Commerce Commission warns all retailers
Wellington, October 13, 2017
The Commerce Commission is urging importers, distributors and retailers to ensure that the products they sell comply with all relevant mandatory product safety standards and consumer information standards.
The safety standards cover products, including toys and children’s nightwear, that have the potential to cause serious injury. The consumer information standards require that clothing is labelled with origin and fabric care details.
The Commission’s call follows the conviction and $337,000 fine imposed today against low-cost retailer The 123 Mart Limited (123 Mart). It was prosecuted by the Commission for selling approximately (a) 9000 units of seven types of toys that did not comply with the safety standard for children’s toys and were unsafe for children aged 36 months and under (b) 1200 items of children’s sleeping pants, which did not have the required fire danger labels (c) 11,000 items of clothing, which failed to comply with consumer information labelling requirements for care, origin and content.
Hazards to children
Toys fail to comply with the standard and are unsafe if they have small parts that present choking hazards for young children, or parts which might break off during reasonably foreseeable handling and become a choking hazard.
Commerce Commission Head of Investigations Ritchie Hutton said, “With Christmas approaching, the Commission urges toy importers, distributors and retailers to ensure that the products they sell comply with all of the mandatory standards and most importantly, are safe for use by young children,” said Ritchie Hutton, the Commission’s Head of Investigations. In sentencing today in the Auckland District Court, Judge Rob Ronayne noted that 123 Mart was twice warned by the Commission and even after prosecution commenced it continued to offend and lied as a cover-up. Its behaviour had been cavalier and brazen.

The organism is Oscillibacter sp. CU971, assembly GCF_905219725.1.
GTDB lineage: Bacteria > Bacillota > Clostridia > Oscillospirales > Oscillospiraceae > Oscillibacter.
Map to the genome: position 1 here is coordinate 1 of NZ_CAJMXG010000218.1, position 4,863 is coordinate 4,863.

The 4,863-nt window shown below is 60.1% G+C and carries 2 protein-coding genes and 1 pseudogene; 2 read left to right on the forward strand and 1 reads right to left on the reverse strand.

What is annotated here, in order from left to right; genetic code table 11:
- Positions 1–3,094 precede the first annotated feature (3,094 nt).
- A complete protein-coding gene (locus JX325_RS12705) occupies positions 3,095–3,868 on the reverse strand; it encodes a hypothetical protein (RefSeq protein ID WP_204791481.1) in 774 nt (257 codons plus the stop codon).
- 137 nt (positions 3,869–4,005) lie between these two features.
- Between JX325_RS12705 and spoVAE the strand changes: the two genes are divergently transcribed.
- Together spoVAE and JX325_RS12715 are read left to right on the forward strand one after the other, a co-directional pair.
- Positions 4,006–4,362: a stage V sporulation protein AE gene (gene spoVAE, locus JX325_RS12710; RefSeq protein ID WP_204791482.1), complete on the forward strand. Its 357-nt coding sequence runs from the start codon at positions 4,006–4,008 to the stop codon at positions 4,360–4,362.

“It is important that where babies and children are concerned the product safety standards are complied with; choking hazards in this case exposed young children to the risk of injury or even death. The lack of any known harm was fortuitous.”
During the charge period 123 Mart operated approximately 60 retail stores throughout New Zealand under four different brands: The 123 Mart, Dollar Store 123, King Dollar Store and Max!Out.
In late September, 123 Mart went into liquidation and Judge Ronayne said he did not know if there will eventually be an ability to pay the fine imposed, “but it is appropriate to send the right message in this case.”
The prosecution arose from the Commission’s programme of unannounced visits to retail stores, and further investigations and litigation are underway.
“Product safety is an enduring priority for the Commission and our current investigations are likely to result in prosecutions. The aim of this work is awareness and deterrence. We want to make importers, distributors and retailers aware of the standards they must comply with, and aware of the consequences of not doing so,” Mr Hutton said.
In July, 123 Mart was found guilty in the Auckland District Court on 17 charges under the Fair-Trading Act for supplying unsafe toys. During the July hearing 123 Mart pleaded guilty to five charges relating to children’s sleeping pants and clothing which failed to comply with labelling requirements for care, origin and content.
There are currently six product safety standard regulations:
There are five consumer information standards regulations:
You can access the regulations and the Fair-Trading Act online at www.legislation.govt.nz. The regulations identify the standard that suppliers must comply with.
The standards referred to in the regulations are available for purchase from Standards New Zealand by calling 0800 STANDARDS (0800 782 632) or via its website
During the course of the Commission’s investigation 123 Mart voluntarily withdrawn various toys and clothing from sale. The recall notices with photos can be seen on the Product Recalls website by searching for 123 Mart.